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Lettris is a curious tetris-clone game where all the bricks have the same square shape but different content. Each square carries a letter. To make squares disappear and save space for other squares you have to assemble English words (left, right, up, down) from the falling squares.
Boggle gives you 3 minutes to find as many words (3 letters or more) as you can in a grid of 16 letters. You can also try the grid of 16 letters. Letters must be adjacent and longer words score better. See if you can get into the grid Hall of Fame !
Change the target language to find translations.
Tips: browse the semantic fields (see From ideas to words) in two languages to learn more.
||This article needs additional citations for verification. (July 2007)|
|Era||evolved into Modern Persian by the 9th century|
|Writing system||Pahlavi scripts|
|ISO 639-2||pal (see text left)|
pal – Pahlavi Middle Persian
xmn – Manichaean Middle Persian
Middle Persian, also known as Pahlavi or Pehlevi, which more properly refers to its writing system, is the Middle Iranian language/ethnolect of Southwestern Iran that during Sassanid times (224-654 CE) became a prestige dialect and so came to be spoken in other regions as well. Middle Persian is classified as a Western Iranian language. It descends from Old Persian and is the linguistic ancestor of Persian.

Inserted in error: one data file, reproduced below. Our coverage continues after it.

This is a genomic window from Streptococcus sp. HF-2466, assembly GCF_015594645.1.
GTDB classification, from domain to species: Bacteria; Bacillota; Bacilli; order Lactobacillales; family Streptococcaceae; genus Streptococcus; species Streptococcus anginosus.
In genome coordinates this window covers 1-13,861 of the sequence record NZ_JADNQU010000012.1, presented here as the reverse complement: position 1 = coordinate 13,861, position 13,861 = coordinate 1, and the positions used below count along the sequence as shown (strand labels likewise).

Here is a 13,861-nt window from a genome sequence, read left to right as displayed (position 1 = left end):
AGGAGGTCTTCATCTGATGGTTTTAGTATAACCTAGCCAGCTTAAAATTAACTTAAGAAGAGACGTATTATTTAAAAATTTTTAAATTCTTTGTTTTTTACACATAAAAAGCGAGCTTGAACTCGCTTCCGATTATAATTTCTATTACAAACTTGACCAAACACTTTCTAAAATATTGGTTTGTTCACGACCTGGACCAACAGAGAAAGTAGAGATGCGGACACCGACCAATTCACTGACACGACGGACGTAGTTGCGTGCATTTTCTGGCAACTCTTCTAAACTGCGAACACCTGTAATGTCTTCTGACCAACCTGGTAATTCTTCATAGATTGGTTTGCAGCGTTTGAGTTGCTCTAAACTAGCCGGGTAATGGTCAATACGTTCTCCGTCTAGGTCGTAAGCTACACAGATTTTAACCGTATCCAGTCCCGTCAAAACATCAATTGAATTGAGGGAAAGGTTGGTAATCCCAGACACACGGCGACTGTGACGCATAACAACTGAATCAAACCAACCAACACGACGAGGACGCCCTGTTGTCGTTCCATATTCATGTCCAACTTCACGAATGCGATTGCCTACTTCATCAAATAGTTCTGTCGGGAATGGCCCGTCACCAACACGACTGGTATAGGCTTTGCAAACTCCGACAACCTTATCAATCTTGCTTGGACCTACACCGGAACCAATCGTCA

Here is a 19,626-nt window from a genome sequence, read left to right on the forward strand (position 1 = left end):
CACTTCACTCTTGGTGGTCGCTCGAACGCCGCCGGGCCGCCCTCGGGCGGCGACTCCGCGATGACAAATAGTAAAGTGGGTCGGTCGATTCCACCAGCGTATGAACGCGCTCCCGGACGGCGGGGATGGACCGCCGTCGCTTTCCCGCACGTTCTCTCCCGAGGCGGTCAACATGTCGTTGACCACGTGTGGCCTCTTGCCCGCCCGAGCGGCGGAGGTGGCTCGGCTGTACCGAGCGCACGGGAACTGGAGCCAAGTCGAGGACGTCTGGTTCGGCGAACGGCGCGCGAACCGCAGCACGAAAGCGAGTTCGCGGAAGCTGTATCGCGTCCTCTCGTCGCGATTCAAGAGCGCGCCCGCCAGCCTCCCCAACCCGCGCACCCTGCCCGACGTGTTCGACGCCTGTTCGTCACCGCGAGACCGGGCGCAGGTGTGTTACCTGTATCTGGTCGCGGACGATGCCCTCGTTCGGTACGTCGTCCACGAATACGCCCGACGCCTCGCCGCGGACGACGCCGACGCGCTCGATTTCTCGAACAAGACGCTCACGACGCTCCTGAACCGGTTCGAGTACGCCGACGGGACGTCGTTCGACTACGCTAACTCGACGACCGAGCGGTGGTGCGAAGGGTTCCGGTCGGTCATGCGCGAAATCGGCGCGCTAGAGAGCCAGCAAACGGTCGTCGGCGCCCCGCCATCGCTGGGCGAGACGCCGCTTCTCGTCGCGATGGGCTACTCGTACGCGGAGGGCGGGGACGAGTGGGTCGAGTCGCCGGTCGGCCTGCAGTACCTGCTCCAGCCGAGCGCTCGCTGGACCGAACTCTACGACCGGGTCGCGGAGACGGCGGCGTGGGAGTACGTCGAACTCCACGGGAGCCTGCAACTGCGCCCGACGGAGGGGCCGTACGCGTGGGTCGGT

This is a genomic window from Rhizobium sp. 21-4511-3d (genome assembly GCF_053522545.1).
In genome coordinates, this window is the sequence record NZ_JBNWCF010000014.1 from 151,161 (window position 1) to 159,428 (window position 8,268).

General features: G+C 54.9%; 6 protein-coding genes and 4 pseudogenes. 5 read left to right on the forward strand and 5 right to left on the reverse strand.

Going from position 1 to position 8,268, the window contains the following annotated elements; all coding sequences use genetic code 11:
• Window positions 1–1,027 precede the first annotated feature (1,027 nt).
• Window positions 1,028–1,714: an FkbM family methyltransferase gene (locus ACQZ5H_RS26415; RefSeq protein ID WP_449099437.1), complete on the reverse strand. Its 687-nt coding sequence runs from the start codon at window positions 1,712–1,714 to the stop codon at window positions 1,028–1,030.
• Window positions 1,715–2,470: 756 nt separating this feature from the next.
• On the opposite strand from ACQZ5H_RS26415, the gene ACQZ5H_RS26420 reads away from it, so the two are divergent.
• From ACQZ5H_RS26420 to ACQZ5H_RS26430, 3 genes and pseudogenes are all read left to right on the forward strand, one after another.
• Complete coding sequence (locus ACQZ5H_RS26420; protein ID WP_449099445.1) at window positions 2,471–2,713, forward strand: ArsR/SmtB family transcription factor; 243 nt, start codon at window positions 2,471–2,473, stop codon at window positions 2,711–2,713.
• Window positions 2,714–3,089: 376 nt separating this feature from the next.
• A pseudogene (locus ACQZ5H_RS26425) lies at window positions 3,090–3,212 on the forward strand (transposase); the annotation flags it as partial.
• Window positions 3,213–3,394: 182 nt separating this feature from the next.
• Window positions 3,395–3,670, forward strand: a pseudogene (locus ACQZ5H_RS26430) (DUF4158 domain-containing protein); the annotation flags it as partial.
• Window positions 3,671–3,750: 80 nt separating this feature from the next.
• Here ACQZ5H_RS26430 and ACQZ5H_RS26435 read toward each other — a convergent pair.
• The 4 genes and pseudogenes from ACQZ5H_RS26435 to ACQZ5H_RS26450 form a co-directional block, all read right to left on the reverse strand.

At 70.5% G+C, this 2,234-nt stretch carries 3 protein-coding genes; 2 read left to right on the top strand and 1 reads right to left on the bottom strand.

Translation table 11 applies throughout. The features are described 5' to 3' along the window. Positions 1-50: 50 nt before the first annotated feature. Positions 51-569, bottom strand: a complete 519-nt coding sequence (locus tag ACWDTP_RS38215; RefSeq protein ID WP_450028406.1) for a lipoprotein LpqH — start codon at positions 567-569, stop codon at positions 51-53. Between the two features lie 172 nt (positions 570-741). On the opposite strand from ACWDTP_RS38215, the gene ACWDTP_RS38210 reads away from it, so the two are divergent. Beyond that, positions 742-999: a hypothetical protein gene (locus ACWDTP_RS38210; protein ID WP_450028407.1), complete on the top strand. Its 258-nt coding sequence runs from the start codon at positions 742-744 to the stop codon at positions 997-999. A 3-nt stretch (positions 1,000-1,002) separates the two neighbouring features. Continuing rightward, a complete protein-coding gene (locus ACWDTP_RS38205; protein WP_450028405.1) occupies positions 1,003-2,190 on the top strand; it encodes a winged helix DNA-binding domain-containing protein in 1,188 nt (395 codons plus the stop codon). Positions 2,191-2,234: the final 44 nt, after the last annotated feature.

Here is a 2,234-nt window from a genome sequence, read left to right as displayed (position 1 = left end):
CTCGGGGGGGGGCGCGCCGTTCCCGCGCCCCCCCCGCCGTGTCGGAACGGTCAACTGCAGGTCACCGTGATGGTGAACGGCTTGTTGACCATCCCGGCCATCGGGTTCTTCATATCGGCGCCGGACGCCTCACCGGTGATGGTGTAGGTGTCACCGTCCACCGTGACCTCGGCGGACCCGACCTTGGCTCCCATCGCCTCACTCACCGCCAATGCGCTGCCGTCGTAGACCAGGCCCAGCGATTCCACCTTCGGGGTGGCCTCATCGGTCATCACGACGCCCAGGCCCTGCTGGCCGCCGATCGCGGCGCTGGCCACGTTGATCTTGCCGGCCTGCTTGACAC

The native name for Middle Persian (and perhaps for Old Persian also) was Pārsīk, "(language) of Pārs", present-day Fārs Province. The word is consequently (the origin of) the native name for the Modern Persian language.
Middle Persian was most frequently written in the Pahlavi writing system, which was also the preferred writing system for other Middle Iranian languages. Other forms of written Middle Persian include Pazend, a system derived from Avestan that, unlike Pahlavi, indicated vowels and did not employ Aramaic logograms. The ISO 639 language code for Middle Persian is 'pal', which reflects the post-Sassanid-era use of the term Pahlavi to refer to the language and not only the script.
In the classification of the Iranian languages, the Middle Period includes those languages which were common in Iran from the fall of the Achaemenids in the 4th century BCE up to the fall of the Sassanids in the 7th century CE.
The most important and distinct development in the structure of Iranian languages of this period is the transformation from the synthetic form of the Old Period (Old Persian and Avestan) to an analytic form:
The modern-day descendant of Middle Persian is New Persian. The changes between late Middle and Early New Persian were very gradual, and in the 10th-11th centuries, Middle Persian texts were still intelligible to speakers of Early New Persian. However, there are definite differences that had taken place already by the 10th century: